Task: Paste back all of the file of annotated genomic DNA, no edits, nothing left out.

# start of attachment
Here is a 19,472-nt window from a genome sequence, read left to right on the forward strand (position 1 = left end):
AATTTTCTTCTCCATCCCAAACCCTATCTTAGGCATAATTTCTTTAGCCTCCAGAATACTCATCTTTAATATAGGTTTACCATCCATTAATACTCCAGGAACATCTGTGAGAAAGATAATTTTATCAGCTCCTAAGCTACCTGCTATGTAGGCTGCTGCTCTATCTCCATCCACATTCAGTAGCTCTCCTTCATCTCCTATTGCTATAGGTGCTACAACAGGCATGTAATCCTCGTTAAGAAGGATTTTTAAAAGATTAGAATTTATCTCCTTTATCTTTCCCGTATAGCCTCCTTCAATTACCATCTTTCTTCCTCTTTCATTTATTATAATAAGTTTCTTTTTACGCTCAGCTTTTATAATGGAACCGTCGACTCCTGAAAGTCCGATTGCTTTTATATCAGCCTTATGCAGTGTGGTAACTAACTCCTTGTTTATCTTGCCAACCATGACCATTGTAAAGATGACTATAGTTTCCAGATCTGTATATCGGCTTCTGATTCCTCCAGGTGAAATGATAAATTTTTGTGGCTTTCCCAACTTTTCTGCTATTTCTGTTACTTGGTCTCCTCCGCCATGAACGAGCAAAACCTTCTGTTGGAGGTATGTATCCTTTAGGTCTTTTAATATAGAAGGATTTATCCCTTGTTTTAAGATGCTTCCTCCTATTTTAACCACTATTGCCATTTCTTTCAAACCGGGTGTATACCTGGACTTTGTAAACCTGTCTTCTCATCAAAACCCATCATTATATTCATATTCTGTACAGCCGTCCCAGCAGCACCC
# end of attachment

Here is a 19,472-nt window from a genome sequence, read left to right on the forward strand (position 1 = left end):
AATTTTCTTCTCCATCCCAAACCCTATCTTAGGCATAATTTCTTTAGCCTCCAGAATACTCATCTTTAATATAGGTTTACCATCCATTAATACTCCAGGAACATCTGTGAGAAAGATAATTTTATCAGCTCCTAAGCTACCTGCTATGTAGGCTGCTGCTCTATCTCCATCCACATTCAGTAGCTCTCCTTCATCTCCTATTGCTATAGGTGCTACAACAGGCATGTAATCCTCGTTAAGAAGGATTTTTAAAAGATTAGAATTTATCTCCTTTATCTTTCCCGTATAGCCTCCTTCAATTACCATCTTTCTTCCTCTTTCATTTATTATAATAAGTTTCTTTTTACGCTCAGCTTTTATAATGGAACCGTCGACTCCTGAAAGTCCGATTGCTTTTATATCAGCCTTATGCAGTGTGGTAACTAACTCCTTGTTTATCTTGCCAACCATGACCATTGTAAAGATGACTATAGTTTCCAGATCTGTATATCGGCTTCTGATTCCTCCAGGTGAAATGATAAATTTTTGTGGCTTTCCCAACTTTTCTGCTATTTCTGTTACTTGGTCTCCTCCGCCATGAACGAGCAAAACCTTCTGTTGGAGGTATGTATCCTTTAGGTCTTTTAATATAGAAGGATTTATCCCTTGTTTTAAGATGCTTCCTCCTATTTTAACCACTATTGCCATTTCTTTCAAACCGGGTGTATACCTGGACTTTGTAAACCTGTCTTCTCATCAAAACCCATCATTATATTCATATTCTGTACAGCCGTCCCAGCAGCACCC